Thousands of Pennsylvania youths who had to appear before a corrupt county judge are in danger of losing the ability to sue for damages and court fees, reports the New York Times. The potential loss stems from a decision by the state Supreme Court aimed at helping the youths move on with their lives by destroying all documents related to their convictions that it deemed faulty. Doing so would hamper the public's ability to investigate the corruption of the judge, Mark Ciaverella, and limit the youths' ability to sue him.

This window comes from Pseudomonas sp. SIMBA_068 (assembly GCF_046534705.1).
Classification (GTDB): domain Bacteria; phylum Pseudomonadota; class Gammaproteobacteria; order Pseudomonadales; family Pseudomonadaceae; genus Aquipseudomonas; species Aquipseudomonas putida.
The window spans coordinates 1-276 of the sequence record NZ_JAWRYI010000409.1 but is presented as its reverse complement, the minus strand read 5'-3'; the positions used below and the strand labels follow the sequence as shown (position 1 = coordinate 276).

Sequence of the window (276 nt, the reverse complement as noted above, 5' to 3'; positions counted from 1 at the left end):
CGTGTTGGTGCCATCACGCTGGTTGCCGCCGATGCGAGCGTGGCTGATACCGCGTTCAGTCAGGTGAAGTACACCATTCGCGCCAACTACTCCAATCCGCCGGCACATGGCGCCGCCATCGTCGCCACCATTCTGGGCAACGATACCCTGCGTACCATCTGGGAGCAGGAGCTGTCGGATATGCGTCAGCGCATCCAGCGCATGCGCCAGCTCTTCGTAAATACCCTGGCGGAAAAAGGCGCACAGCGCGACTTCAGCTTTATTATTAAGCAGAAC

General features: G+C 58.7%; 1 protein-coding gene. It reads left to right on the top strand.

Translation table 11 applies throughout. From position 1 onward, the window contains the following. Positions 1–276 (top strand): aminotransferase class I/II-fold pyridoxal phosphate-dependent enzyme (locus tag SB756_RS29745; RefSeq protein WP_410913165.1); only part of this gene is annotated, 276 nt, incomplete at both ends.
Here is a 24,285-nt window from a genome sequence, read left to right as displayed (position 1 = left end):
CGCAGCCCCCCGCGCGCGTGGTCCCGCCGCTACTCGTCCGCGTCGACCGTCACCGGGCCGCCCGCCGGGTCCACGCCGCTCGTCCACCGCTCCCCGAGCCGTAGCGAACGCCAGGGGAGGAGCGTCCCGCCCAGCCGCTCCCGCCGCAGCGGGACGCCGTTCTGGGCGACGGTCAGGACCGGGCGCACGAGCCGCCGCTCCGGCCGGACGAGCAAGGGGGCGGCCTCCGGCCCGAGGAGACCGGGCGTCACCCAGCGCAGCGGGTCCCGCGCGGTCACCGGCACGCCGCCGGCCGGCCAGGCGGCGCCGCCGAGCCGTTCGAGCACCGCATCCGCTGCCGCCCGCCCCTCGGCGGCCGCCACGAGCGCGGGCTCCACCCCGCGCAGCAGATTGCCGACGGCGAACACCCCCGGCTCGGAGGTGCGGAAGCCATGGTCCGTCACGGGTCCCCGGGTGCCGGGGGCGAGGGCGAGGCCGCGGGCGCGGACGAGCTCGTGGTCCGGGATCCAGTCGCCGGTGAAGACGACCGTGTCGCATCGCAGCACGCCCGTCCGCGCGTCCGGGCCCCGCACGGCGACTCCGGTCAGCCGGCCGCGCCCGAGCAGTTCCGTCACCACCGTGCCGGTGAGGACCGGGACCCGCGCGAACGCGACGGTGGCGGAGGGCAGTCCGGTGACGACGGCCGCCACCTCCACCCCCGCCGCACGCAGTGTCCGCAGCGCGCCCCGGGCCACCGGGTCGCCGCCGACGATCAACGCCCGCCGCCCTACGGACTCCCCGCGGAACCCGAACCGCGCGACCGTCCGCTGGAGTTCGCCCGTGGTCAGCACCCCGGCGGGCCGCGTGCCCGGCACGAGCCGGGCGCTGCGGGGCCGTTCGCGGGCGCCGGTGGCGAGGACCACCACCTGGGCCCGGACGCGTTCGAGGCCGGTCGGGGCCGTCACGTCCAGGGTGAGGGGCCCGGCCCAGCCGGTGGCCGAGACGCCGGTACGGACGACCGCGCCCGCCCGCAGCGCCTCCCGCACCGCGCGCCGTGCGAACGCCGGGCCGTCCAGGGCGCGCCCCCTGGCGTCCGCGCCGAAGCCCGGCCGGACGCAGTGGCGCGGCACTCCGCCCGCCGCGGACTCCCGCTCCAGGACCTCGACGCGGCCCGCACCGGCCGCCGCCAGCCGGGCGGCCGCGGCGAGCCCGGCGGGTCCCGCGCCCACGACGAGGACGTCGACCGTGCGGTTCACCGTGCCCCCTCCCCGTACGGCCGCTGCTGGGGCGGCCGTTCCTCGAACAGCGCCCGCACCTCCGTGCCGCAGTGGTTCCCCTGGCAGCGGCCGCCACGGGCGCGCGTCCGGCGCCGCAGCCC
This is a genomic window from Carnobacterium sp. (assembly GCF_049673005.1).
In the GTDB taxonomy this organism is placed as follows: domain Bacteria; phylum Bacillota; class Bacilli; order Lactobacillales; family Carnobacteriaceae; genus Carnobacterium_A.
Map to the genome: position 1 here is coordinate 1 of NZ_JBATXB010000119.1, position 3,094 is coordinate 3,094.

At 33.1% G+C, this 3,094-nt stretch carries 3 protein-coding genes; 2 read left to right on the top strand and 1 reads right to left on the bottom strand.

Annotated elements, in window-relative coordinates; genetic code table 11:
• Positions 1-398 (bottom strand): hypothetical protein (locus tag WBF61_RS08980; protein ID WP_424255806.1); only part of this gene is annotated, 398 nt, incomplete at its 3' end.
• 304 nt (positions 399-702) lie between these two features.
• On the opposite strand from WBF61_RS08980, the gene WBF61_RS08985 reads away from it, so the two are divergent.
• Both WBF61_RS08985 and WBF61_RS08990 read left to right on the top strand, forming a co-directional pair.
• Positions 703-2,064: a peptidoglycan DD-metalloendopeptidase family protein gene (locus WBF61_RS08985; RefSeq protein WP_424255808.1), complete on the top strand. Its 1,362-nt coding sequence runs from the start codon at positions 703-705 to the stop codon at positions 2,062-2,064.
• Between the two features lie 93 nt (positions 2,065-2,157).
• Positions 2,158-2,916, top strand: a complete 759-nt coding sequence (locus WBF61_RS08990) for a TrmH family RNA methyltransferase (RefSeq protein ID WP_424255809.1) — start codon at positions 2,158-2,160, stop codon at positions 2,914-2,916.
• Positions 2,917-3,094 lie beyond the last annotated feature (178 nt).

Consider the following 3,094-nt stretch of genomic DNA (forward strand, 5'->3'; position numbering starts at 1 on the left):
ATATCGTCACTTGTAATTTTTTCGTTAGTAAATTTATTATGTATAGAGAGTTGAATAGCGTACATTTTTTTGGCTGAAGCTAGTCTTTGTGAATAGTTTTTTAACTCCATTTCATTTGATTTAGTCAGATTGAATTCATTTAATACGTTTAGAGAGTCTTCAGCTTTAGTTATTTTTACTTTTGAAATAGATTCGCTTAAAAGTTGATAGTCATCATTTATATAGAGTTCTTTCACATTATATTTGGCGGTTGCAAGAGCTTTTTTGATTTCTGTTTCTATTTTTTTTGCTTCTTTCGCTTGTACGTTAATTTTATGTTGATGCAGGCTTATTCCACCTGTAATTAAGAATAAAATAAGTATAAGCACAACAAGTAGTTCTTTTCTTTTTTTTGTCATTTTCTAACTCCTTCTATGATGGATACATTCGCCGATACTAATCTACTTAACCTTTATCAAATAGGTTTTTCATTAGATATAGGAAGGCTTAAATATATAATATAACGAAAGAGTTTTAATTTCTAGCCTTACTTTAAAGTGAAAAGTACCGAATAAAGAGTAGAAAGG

“This is about destroying evidence,” Marsha Levick of the Juvenile Law Center in Philadelphia said after appearing yesterday before federal judge A. Richard Caputo in Scranton, Pa., to ask that the records be preserved. “Without these documents,” she Levick said, “it would make it nearly impossible for these kids to get justice.” The Supreme Court has said that under Pennsylvania law, all copies of a youth's criminal record must be deleted for it to be expunged.